Wildlife Movements at a Crossroads in Mongolia
Mongolia’s wildlife consists of nomadic species, which require vast expanses of land to thrive and survive. The varied and unpredictable distribution of food and water each year makes it necessary for certain animals to be highly mobile. However, mobility requires free open space, and is not possible if enough barriers exist along important corridors for movement.
The movement of four nomadic ungulates is most vulnerable to infrastructure development such as railway and highway projects, although there are many other species, which will also be affected. These four ungulates are the khulan, Mongolian gazelle, goitered gazelle, and the saiga antelope. For these species, their habitats are expected to see massive transformation when planned railway lines are built across the country to support the export of mineral resources.
Based on the precedent that has been set by the existing railway connecting Mongolia to its two neighbors, the railway line will create barriers to ungulates attempting to cross to the other side. The extent to which it will constrain wildlife movements will depend on the regulatory changes that may be made prior to the construction of the railway.
Current standards require barbed wire fencing along the two sides of railway lines, while failing to require the construction of wildlife passages in the form of underpasses or overpasses. The fences, which were designed to restrict access to wildlife and livestock, have been fatal to hundreds of gazelles that have attempted to cross the railway.
In June 2013, the Joint Ministerial Working Group consisting of the Ministry of Environment and Green Development and the Ministry of Road and Transportation was established with the aim of incorporating changes in the railway standard to allow wildlife more opportunities to cross the railway lines via under and overpasses, areas with no fencing, fencing with no barbed wire and various other methods.
The standards that would need changes are MNS 6060: 2010 Requirements on Railway Strip Land and MNS 6229: 2010 General Technical Requirements to include sections on the right of wildlife to cross railway barriers, among others.
Wildlife friendly under/over passes. Canada: on top(transwildalliance.org) Germany: at the bottom (environment.fhwa.dot.gov)
Threats of linear infrastructure
As one can see from the map of the long-term railway plan,the country will be divided into at least 10 segments by the time all construction is complete. The existing Ulaanbaatar Railway alone has restricted the range of Khulan to the western part of Mongolia, and has extirpated the small population that had remained in eastern Mongolia.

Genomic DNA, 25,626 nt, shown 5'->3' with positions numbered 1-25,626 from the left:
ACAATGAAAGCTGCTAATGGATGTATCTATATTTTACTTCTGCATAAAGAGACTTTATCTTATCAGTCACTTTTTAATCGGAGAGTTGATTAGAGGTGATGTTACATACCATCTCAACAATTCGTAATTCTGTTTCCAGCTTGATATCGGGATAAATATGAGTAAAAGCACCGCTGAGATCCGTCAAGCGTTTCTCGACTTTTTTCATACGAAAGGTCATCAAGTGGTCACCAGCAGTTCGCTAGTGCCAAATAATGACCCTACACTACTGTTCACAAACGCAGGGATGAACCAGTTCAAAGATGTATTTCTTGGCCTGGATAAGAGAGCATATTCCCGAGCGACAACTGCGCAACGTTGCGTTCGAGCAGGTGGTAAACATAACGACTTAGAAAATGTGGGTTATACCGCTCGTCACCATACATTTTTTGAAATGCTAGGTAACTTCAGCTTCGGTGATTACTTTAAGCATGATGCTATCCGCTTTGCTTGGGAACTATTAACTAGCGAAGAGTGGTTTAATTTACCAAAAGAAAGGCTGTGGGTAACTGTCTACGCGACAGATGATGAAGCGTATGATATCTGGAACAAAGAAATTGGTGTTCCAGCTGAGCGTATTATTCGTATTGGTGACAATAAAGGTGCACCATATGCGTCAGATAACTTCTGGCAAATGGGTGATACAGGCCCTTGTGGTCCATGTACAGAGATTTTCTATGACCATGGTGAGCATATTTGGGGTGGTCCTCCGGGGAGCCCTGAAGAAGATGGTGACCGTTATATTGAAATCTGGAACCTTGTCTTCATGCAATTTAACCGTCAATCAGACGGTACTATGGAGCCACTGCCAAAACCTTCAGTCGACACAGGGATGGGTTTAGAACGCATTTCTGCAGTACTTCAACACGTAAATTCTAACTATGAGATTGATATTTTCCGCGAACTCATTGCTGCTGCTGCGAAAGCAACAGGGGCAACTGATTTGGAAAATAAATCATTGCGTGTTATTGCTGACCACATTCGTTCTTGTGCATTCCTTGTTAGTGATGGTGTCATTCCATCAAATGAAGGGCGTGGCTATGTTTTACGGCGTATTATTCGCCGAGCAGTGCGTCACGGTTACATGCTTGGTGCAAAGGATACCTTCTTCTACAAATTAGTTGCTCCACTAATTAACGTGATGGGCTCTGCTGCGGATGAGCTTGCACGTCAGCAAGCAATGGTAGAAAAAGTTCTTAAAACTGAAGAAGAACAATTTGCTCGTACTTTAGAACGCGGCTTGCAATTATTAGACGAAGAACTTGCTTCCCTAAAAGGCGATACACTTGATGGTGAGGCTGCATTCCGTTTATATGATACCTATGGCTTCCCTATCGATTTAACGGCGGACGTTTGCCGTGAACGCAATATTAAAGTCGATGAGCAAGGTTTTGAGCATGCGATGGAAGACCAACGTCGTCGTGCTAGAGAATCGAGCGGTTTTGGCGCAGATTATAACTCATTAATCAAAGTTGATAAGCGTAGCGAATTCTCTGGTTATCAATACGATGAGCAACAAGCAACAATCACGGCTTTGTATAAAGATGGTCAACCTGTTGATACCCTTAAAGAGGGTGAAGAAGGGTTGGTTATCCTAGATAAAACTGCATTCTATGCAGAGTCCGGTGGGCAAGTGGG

Fortunately for Mongolia, there are a lot of crossings technologies that are available worldwide, which our country can draw from. It is very normal for developed countries to have under and overpasses for different species along highways and railroads. In Denmark, for example, there are even crossings that allow rodents to safely cross railway lines.
If all goes as planned, the ~1500 km railway project in Eastern Mongolia will begin in 2015. This leaves policymakers few months to make necessary amendments to railway regulations in a timely manner that willallow the railway company to plan appropriately spaced crossings along the railway line.
The Wildlife Conservation Society in Mongolia, which has been working in Mongolia for over twenty years, is concerned about the threats to wildlife posed by infrastructure. WCS has organized a study tour to the US to learn from the best practices there, organized workshops, and carried out research in the movement patterns of ungulates. WCS will also be shortly debuting the documentary called ‘Crossing’ to the public.
Substantial effort from scientists and organizations has already gone into the goal to mitigate the impact of railways on wildlife populations. For more information about this issue, please read the research of Tahekito Ito, Kirk Olson, Petra Kaczensky, Lhagvasuren Badamjav and many other important scientists in this field.
It is critical that policy making happens soon to allow appropriate time for planning. Otherwise, it may be too late or too costly for change.
Pronghorn antelope crosses wildlife friendly fence (on top) and Mongolian gazelle died due to entangling in barbed wire fence (at the bottom)